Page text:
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Enforcement of the GNU GPL in Germany and Europe, by Till Jaeger
Saturday, April 03 2010 @ 10:51 AM EDT

Enforcement of the GNU GPL in Germany and Europe
~ by Till Jaeger

[Dr. iur., Partner at JBB Rechtsanwälte, Berlin; Co-founder of the Institute for Legal Questions on Free and Open Source Software (ifrOSS); Representative of project in its enforcement activities. A PDF of this article is available here.]


GPL enforcement is successful in Europe. In several court decisions and out of court settlements the license conditions of the GPL have been successfully enforced. In particular, embedded systems are the main focus of such compliance activities. The article describes the practice of enforcement activities and the legal prerequisites under the application of German law.




A.              Rationale for enforcement of the GPL


At present, the enforcement of the GPL license conditions is driven by single developers and organizations supporting Free Software. Most famous is Mr. Harald Welte, former maintainer of the Netfilter/Iptables project, who is running the enforcement project Some years ago, Mr. Welte became aware of the fact that many manufacturers use the Linux kernel in their products without complying with the GPL conditions, and give the necessary credit to the Free Software community. His letters to the companies remained mostly unanswered or negotiations were so protracted that by the time the source code was eventually published, the relevant product was no longer available for sale. Therefore, he decided to take legal action in a more formal way.


After the first enforcement cases became public, more and more interested parties informed Mr. Welte about other violations. He then decided to establish ‘’ to provide a platform for enforcement activities and public documentation of his and others’ efforts to bring commercial GPL users into GPL compliance.[1] Having access to modified source codes of technical devices is a strong motivation to participate in the enforcement of the GPL, and thus many people support


In 2006, the FSF Europe launched a Freedom Task Force (FTF) to collect and share knowledge about Free Software law and safeguard the interests of Free Software projects. FTF cooperates with with regard to GPL compliance issues and facilitates  the European Legal Network (ELN), where lawyers and representatives of companies from the software industry maintain a lively exchange of ideas.[2] This strategic approach has been enhanced and refined, and has had impact on the general behaviour of IT industries with regard to GPL compliance.


GPL is popular not just among developers but also among companies because it helps secure a proper competition with regard to a particular software product and prevents unfair withholding of improvements of the software released in the Free Software world. Moreover, as the dual licensing model – i.e. offering a software product under the GPL and a proprietary license – is widely used, it can be expected that companies will also start to enforce their rights in the near future. Even companies that distribute GPL products without holding copyrights may soon begin to enforce the GPL by relying on unfair competition law (instead of copyright law) in order to obtain the complete corresponding source codes of improved software solutions from their competitors.[3]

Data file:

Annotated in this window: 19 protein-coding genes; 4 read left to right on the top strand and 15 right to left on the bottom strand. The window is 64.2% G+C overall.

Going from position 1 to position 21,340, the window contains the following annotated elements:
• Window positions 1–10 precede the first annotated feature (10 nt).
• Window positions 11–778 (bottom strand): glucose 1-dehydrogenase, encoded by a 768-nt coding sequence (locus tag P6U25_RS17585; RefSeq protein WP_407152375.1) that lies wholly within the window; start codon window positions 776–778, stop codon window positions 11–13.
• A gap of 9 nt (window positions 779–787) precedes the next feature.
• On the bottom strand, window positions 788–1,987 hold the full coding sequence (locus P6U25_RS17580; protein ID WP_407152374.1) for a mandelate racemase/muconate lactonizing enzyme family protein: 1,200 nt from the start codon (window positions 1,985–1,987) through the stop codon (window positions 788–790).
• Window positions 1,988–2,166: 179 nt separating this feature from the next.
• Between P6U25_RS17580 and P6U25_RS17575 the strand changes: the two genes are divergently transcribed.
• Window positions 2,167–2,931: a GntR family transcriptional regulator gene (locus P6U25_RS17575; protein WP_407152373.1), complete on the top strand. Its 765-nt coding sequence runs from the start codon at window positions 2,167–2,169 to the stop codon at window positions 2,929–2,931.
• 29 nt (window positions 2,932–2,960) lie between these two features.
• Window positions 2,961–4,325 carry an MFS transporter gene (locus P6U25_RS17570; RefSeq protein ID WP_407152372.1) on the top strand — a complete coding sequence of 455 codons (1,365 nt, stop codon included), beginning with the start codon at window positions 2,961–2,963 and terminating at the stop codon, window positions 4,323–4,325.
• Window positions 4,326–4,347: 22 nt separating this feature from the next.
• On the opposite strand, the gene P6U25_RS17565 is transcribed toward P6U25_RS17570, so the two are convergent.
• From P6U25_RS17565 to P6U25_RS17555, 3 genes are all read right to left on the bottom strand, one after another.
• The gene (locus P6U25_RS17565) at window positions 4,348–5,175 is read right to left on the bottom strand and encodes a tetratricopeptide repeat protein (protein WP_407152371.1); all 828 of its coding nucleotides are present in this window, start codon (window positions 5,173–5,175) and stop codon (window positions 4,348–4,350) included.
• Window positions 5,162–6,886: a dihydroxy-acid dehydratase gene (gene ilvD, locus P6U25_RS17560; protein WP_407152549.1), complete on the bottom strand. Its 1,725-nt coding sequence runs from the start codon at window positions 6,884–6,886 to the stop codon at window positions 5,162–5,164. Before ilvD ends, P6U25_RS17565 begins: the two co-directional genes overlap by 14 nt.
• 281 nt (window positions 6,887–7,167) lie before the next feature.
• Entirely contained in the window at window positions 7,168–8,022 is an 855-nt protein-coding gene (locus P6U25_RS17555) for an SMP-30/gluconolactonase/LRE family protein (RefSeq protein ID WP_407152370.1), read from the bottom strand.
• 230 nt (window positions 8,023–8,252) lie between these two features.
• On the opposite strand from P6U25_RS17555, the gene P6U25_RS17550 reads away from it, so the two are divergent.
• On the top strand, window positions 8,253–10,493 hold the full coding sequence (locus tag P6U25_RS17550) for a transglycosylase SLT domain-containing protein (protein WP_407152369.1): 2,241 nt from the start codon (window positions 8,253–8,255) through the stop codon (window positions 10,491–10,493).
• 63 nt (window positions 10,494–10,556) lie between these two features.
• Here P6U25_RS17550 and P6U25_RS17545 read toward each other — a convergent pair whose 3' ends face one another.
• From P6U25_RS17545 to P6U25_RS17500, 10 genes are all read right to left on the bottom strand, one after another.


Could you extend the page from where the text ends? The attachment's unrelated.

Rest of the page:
B.              Information about GPL violations


One might think that the detection of GPL violations in proprietary products is difficult or almost impossible, when no source code is at hand or the software is even hidden in an embedded system. In reality, however, there are many different ways to get the necessary information to prove the use of GPL-licensed software.[4]  To quote an easy example: On a recent flight, when the entertainment system in the seat in front of me booted, I was surprised to see the typical boot information of the Linux kernel, including a copyright notice of one of my clients.


But GPL violations are not restricted to the Linux kernel. Once, another client of mine was contacted by a customer of a proprietary product asking for support. Thus, my client learned that a header file written by him was made available on the vendor’s website, and that the latter shipped his proprietary product without any information about the fact that the software was licensed under the GPL.


Many violations concern embedded systems. Typically, violations become obvious when manufacturers provide firmware updates on their websites. Violations can often be shown by a simple analysis of strings showing typical debug information or even copyright notices. Strings are sequences of characters, and sometimes text strings from the source code remain intact after the compilation process. String searches with an editor can be sufficient to receive strong indication for the use of a certain program.[5] Specialised research providers are currently developing a software tool for easy detection of GPL violations.[6]